Background: Idiopathic pulmonary fibrosis (IPF) is a disease with a male predominance. Prior data suggest that male sex is associated with disease progression and survival. The basis for this sex difference is unknown. Research Question: Are there differences in clinical disease characteristics and outcomes between men and women with IPF? Study Design and Methods: Two tertiary care center IPF cohorts were pooled to analyze sex differences in outcomes of time to lung transplantation or death. Predictors of outcome that were analyzed included age, FVC % predicted, diffusion capacity for carbon monoxide (DLCO) % predicted, BMI, smoking history, and respiratory variables of cough, phlegm, and need for supplemental oxygen. The associations of these factors with mortality were estimated by sex and then compared using tests for interaction. Results: There were a total of 1,263 patients in the pooled cohort with follow-up data; approximately 71% of the patients were men. Male sex was independently associated with higher risk for death or lung transplantation after adjusting for age, FVC % predicted, and DLCO % predicted (hazard ratio for men, 1.4; 95% CI, 1.2-1.7; P < .001). Older age, lower DLCO % predicted, and presence of cough or phlegm were negatively associated with transplant-free survival in men but not in women, but only the association for cough differed statistically by sex (interaction P = .007). Interpretation: Male sex is associated with worse transplant-free survival in IPF. Cough may be a sex-specific predictor of survival in this population.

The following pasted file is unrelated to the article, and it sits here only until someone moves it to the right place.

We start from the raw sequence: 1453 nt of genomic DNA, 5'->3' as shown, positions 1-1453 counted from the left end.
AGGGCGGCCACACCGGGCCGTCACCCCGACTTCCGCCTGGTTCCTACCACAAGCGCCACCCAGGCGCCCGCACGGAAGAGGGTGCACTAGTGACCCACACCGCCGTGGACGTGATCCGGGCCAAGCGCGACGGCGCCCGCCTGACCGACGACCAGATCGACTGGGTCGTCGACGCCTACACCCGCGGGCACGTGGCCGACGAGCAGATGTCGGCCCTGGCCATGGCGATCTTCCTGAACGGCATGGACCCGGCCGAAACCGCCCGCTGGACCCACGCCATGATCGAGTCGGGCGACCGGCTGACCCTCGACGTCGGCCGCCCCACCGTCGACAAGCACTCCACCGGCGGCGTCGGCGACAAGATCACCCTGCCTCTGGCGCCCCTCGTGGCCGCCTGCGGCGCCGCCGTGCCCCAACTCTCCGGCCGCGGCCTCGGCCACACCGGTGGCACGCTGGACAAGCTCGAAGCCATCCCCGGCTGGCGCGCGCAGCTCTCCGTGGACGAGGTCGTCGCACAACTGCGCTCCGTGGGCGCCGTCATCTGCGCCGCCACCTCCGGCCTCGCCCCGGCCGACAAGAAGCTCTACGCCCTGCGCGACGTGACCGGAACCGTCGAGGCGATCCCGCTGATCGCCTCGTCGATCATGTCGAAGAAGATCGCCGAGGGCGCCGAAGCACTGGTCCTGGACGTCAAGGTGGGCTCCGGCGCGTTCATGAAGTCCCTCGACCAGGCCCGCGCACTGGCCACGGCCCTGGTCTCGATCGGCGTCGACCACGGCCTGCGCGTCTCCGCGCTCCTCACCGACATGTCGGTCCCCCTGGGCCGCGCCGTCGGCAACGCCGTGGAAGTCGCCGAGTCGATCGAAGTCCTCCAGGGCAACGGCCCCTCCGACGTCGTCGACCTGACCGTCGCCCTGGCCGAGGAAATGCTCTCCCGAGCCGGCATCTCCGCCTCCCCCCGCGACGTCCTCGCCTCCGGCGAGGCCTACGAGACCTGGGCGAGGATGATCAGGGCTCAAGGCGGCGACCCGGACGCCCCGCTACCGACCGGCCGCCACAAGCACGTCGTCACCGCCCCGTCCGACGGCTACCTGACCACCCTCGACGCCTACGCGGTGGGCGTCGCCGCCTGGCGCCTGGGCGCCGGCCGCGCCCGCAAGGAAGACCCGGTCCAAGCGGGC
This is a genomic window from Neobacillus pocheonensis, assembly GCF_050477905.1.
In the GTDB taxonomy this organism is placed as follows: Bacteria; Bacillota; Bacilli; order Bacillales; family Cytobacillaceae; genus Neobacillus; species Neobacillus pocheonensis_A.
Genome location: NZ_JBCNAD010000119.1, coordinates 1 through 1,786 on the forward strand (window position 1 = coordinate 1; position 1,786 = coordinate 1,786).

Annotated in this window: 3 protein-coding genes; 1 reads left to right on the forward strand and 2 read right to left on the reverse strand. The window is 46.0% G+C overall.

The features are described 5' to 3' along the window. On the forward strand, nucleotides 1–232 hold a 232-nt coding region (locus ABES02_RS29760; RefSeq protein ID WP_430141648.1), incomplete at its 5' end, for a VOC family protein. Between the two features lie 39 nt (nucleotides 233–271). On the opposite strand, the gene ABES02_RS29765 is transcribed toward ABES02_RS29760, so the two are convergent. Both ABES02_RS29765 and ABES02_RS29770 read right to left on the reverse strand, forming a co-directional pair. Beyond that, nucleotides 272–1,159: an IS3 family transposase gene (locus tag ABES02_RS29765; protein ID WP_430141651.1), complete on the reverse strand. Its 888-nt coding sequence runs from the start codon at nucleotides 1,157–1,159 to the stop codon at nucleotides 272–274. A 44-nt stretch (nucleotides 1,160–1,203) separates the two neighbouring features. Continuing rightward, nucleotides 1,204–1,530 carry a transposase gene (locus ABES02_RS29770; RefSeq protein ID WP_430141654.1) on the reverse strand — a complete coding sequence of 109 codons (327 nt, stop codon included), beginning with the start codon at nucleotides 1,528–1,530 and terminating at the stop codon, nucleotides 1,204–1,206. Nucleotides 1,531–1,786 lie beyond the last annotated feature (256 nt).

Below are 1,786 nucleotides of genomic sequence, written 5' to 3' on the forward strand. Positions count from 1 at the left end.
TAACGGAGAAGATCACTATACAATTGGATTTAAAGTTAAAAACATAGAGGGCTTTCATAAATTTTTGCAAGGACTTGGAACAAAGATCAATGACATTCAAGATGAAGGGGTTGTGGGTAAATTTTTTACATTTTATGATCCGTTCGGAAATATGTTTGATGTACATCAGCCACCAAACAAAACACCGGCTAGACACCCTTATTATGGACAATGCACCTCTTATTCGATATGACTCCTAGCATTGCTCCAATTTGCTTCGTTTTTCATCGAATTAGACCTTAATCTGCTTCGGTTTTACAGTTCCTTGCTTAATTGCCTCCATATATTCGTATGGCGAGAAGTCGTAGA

- idiopathic pulmonary fibrosis
- interstitial lung disease
ASJC Scopus subject areas
- Pulmonary and Respiratory Medicine
- Critical Care and Intensive Care Medicine
- Cardiology and Cardiovascular Medicine